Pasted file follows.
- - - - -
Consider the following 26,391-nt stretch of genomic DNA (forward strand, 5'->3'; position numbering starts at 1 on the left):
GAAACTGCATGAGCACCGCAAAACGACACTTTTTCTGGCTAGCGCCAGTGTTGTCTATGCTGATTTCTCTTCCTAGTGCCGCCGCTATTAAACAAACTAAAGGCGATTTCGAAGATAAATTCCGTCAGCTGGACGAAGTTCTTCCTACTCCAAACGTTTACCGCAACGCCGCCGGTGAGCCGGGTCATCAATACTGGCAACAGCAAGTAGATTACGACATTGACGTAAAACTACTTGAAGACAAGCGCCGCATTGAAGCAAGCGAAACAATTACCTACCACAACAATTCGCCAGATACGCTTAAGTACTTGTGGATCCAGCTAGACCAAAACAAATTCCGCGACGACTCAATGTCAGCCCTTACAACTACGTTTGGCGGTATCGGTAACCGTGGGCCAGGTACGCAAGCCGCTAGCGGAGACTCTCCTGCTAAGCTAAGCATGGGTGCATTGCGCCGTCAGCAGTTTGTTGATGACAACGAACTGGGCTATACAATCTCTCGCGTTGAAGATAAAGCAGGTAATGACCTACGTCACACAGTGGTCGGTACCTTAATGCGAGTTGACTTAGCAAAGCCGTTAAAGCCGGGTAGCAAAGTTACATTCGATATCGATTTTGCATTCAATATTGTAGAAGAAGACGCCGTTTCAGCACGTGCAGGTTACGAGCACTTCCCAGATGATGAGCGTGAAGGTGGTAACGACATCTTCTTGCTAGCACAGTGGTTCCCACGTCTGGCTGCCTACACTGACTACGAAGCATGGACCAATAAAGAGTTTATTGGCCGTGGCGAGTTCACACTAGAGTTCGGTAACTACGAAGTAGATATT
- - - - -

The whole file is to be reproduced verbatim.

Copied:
Consider the following 26,391-nt stretch of genomic DNA (forward strand, 5'->3'; position numbering starts at 1 on the left):
GAAACTGCATGAGCACCGCAAAACGACACTTTTTCTGGCTAGCGCCAGTGTTGTCTATGCTGATTTCTCTTCCTAGTGCCGCCGCTATTAAACAAACTAAAGGCGATTTCGAAGATAAATTCCGTCAGCTGGACGAAGTTCTTCCTACTCCAAACGTTTACCGCAACGCCGCCGGTGAGCCGGGTCATCAATACTGGCAACAGCAAGTAGATTACGACATTGACGTAAAACTACTTGAAGACAAGCGCCGCATTGAAGCAAGCGAAACAATTACCTACCACAACAATTCGCCAGATACGCTTAAGTACTTGTGGATCCAGCTAGACCAAAACAAATTCCGCGACGACTCAATGTCAGCCCTTACAACTACGTTTGGCGGTATCGGTAACCGTGGGCCAGGTACGCAAGCCGCTAGCGGAGACTCTCCTGCTAAGCTAAGCATGGGTGCATTGCGCCGTCAGCAGTTTGTTGATGACAACGAACTGGGCTATACAATCTCTCGCGTTGAAGATAAAGCAGGTAATGACCTACGTCACACAGTGGTCGGTACCTTAATGCGAGTTGACTTAGCAAAGCCGTTAAAGCCGGGTAGCAAAGTTACATTCGATATCGATTTTGCATTCAATATTGTAGAAGAAGACGCCGTTTCAGCACGTGCAGGTTACGAGCACTTCCCAGATGATGAGCGTGAAGGTGGTAACGACATCTTCTTGCTAGCACAGTGGTTCCCACGTCTGGCTGCCTACACTGACTACGAAGCATGGACCAATAAAGAGTTTATTGGCCGTGGCGAGTTCACACTAGAGTTCGGTAACTACGAAGTAGATATT